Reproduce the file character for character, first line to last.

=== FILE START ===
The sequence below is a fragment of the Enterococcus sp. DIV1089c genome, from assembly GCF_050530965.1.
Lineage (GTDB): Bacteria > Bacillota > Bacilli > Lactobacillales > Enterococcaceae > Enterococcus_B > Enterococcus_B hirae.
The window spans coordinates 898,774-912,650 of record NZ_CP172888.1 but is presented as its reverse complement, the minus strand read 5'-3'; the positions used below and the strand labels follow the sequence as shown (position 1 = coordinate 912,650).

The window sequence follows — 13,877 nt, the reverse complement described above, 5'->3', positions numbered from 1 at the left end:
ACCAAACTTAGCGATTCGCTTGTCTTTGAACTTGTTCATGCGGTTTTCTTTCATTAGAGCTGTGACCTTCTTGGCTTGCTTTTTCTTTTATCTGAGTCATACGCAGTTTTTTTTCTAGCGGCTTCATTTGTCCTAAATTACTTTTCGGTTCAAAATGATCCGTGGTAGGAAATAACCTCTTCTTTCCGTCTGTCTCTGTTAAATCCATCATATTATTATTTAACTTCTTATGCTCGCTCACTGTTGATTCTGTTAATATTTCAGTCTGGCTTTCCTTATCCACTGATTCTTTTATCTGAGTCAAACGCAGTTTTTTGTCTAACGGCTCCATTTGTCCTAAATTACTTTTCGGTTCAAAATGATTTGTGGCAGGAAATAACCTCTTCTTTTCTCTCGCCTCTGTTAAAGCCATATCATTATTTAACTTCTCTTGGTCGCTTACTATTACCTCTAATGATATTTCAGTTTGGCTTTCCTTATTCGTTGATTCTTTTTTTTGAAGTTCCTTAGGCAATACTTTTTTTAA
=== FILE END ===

The sequence below is a fragment of the Enterococcus sp. DIV1089c genome, from assembly GCF_050530965.1.
Lineage (GTDB): Bacteria > Bacillota > Bacilli > Lactobacillales > Enterococcaceae > Enterococcus_B > Enterococcus_B hirae.
The window spans coordinates 898,774-912,650 of record NZ_CP172888.1 but is presented as its reverse complement, the minus strand read 5'-3'; the positions used below and the strand labels follow the sequence as shown (position 1 = coordinate 912,650).

The window sequence follows — 13,877 nt, the reverse complement described above, 5'->3', positions numbered from 1 at the left end:
ACCAAACTTAGCGATTCGCTTGTCTTTGAACTTGTTCATGCGGTTTTCTTTCATTAGAGCTGTGACCTTCTTGGCTTGCTTTTTCTTTTATCTGAGTCATACGCAGTTTTTTTTCTAGCGGCTTCATTTGTCCTAAATTACTTTTCGGTTCAAAATGATCCGTGGTAGGAAATAACCTCTTCTTTCCGTCTGTCTCTGTTAAATCCATCATATTATTATTTAACTTCTTATGCTCGCTCACTGTTGATTCTGTTAATATTTCAGTCTGGCTTTCCTTATCCACTGATTCTTTTATCTGAGTCAAACGCAGTTTTTTGTCTAACGGCTCCATTTGTCCTAAATTACTTTTCGGTTCAAAATGATTTGTGGCAGGAAATAACCTCTTCTTTTCTCTCGCCTCTGTTAAAGCCATATCATTATTTAACTTCTCTTGGTCGCTTACTATTACCTCTAATGATATTTCAGTTTGGCTTTCCTTATTCGTTGATTCTTTTTTTTGAAGTTCCTTAGGCAATACTTTTTTTAA